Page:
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Ealdred (or Aldred) (died 11 September 1069) was Abbot of Tavistock, Bishop of Worcester, and Archbishop of York in Anglo-Saxon England. He was related to a number of other ecclesiastics of the period. After becoming a monk at the monastery at Winchester, he was appointed Abbot of Tavistock Abbey in around 1027. In 1046 he was named to the Bishopric of Worcester. Ealdred, besides his episcopal duties, served Edward the Confessor, the King of England, as a diplomat and as a military leader. He worked to bring one of the king's relatives, Edward the Exile, back to England from Hungary to secure an heir for the childless king.

In 1058 he undertook a pilgrimage to Jerusalem, the first bishop from England to do so.[1] As administrator of the Diocese of Hereford, he was involved in fighting against the Welsh, suffering two defeats at the hands of raiders before securing a settlement with Gruffydd ap Llywelyn, a Welsh ruler.

In 1060, Ealdred was elected to the archbishopric of York, but had difficulty in obtaining papal approval for his appointment, only managing to do so when he promised not to hold the bishoprics of York and Worcester simultaneously. He helped secure the election of Wulfstan as his successor at Worcester. During his archiepiscopate, he built and embellished churches in his diocese, and worked to improve his clergy by holding a synod which published regulations for the priesthood.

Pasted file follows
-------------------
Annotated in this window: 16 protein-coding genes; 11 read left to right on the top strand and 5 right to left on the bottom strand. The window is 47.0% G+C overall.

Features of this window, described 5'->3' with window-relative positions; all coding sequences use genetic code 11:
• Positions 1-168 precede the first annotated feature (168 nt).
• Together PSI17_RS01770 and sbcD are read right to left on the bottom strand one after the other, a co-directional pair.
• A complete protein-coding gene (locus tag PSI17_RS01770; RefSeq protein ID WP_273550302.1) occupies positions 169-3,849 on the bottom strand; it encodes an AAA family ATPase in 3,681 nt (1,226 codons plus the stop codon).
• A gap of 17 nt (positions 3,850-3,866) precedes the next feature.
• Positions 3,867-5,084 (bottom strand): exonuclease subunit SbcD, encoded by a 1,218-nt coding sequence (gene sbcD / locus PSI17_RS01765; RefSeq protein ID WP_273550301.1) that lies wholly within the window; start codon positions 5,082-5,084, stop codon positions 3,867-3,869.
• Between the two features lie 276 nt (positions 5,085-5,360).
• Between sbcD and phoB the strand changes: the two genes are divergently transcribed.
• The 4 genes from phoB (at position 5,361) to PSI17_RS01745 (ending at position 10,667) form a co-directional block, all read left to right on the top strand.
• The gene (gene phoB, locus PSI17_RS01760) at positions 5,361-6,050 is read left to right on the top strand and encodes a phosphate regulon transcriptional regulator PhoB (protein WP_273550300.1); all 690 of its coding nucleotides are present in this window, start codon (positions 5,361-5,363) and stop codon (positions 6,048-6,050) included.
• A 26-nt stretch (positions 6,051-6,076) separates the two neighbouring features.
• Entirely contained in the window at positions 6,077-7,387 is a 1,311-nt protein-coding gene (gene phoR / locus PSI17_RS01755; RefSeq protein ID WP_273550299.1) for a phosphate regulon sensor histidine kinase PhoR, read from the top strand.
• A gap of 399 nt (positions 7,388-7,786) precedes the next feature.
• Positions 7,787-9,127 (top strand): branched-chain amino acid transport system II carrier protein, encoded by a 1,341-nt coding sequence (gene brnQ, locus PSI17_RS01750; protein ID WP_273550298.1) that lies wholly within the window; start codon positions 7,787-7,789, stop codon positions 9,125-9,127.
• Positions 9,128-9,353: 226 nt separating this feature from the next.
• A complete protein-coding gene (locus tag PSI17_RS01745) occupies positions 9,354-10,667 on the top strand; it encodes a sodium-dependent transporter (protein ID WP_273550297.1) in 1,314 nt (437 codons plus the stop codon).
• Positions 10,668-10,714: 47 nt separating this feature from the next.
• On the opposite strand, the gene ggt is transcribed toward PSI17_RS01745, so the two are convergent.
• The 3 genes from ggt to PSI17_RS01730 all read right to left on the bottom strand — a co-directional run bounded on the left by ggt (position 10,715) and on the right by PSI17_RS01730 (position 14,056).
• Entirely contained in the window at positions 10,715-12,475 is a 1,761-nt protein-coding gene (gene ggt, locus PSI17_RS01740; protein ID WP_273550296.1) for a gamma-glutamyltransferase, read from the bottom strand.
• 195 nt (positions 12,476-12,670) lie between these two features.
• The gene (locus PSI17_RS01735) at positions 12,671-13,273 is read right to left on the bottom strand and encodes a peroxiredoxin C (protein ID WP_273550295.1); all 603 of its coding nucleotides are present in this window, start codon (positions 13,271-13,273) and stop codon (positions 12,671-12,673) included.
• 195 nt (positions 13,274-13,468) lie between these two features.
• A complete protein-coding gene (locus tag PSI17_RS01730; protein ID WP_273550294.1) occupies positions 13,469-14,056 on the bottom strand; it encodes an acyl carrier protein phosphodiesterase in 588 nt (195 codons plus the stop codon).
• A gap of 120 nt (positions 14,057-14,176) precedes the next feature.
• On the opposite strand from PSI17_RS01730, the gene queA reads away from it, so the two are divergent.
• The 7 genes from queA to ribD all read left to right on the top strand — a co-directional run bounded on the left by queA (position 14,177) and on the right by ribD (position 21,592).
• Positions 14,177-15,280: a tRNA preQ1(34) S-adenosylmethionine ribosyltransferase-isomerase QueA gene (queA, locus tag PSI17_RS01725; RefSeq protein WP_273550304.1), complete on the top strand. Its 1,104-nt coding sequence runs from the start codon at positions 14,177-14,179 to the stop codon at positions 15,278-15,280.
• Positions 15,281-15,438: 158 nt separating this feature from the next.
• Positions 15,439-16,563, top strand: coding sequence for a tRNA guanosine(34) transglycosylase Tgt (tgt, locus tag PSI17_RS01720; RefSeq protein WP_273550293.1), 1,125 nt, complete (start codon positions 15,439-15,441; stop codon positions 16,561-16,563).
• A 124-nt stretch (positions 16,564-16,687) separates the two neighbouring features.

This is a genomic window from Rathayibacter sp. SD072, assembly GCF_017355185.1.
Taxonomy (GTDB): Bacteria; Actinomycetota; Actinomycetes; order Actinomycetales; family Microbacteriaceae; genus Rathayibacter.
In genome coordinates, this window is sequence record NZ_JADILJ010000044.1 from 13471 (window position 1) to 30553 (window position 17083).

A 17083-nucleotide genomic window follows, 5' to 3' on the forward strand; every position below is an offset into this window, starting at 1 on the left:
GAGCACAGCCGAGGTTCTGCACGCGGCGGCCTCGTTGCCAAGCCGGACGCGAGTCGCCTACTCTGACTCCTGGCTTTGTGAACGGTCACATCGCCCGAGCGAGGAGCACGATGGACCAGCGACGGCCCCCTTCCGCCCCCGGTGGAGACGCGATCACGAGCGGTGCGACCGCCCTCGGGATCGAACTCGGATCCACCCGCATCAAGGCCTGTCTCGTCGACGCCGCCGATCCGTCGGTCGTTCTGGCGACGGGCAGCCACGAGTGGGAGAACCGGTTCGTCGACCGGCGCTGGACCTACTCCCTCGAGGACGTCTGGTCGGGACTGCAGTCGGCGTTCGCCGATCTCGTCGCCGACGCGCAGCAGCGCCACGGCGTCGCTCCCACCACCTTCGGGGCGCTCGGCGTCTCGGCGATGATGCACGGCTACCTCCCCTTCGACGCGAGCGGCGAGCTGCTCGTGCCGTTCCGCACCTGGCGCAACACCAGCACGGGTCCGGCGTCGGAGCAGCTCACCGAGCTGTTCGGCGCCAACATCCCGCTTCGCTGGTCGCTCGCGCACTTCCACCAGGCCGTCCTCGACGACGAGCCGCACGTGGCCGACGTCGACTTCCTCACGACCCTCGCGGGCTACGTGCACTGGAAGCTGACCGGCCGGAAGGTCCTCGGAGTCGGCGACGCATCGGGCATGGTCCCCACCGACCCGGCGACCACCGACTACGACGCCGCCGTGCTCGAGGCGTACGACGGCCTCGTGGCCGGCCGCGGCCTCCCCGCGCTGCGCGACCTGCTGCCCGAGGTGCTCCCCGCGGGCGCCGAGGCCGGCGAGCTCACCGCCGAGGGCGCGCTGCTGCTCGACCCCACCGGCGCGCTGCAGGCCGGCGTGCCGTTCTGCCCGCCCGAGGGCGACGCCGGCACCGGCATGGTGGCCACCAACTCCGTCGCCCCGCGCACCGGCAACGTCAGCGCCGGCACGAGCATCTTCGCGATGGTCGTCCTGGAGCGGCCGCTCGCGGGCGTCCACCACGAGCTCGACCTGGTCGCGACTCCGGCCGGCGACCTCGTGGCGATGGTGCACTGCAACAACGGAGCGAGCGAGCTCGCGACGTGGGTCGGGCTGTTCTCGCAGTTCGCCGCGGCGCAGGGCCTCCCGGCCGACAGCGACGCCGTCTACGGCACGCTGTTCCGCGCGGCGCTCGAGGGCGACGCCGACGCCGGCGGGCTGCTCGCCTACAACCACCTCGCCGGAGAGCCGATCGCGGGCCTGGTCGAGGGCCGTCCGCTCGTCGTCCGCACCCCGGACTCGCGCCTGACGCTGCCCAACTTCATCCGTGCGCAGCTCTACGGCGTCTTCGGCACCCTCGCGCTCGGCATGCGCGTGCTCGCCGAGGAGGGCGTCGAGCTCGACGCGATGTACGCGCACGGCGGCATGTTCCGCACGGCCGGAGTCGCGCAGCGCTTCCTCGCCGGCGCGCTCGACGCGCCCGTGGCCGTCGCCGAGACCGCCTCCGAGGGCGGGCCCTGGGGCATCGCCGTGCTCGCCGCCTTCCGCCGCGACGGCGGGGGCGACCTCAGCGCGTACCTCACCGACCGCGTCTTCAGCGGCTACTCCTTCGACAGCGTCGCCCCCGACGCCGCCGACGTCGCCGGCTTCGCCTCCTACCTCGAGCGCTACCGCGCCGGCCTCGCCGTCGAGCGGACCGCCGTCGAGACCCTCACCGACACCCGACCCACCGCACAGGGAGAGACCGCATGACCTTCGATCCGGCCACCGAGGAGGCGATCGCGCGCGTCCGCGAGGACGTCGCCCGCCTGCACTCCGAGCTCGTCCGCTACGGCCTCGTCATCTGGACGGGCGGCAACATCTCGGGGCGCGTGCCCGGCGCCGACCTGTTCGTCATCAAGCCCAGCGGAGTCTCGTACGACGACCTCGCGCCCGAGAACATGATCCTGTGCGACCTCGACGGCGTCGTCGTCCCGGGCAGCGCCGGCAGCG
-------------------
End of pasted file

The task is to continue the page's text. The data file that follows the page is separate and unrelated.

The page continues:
Some sources state that following King Edward's death in 1066, it was Ealdred who crowned Harold Godwinson as King of England.[2] Ealdred supported Harold as king, but when Harold was defeated at the Battle of Hastings, Ealdred backed Edgar the Ætheling and then endorsed King William the Conqueror, the Duke of Normandy and a distant relative of King Edward's. Ealdred crowned King William on Christmas Day in 1066. William never quite trusted Ealdred or the other English leaders, and Ealdred had to accompany William back to Normandy in 1067, but he had returned to York by the time of his death in 1069. Ealdred supported the churches and monasteries in his diocese with gifts and building projects.


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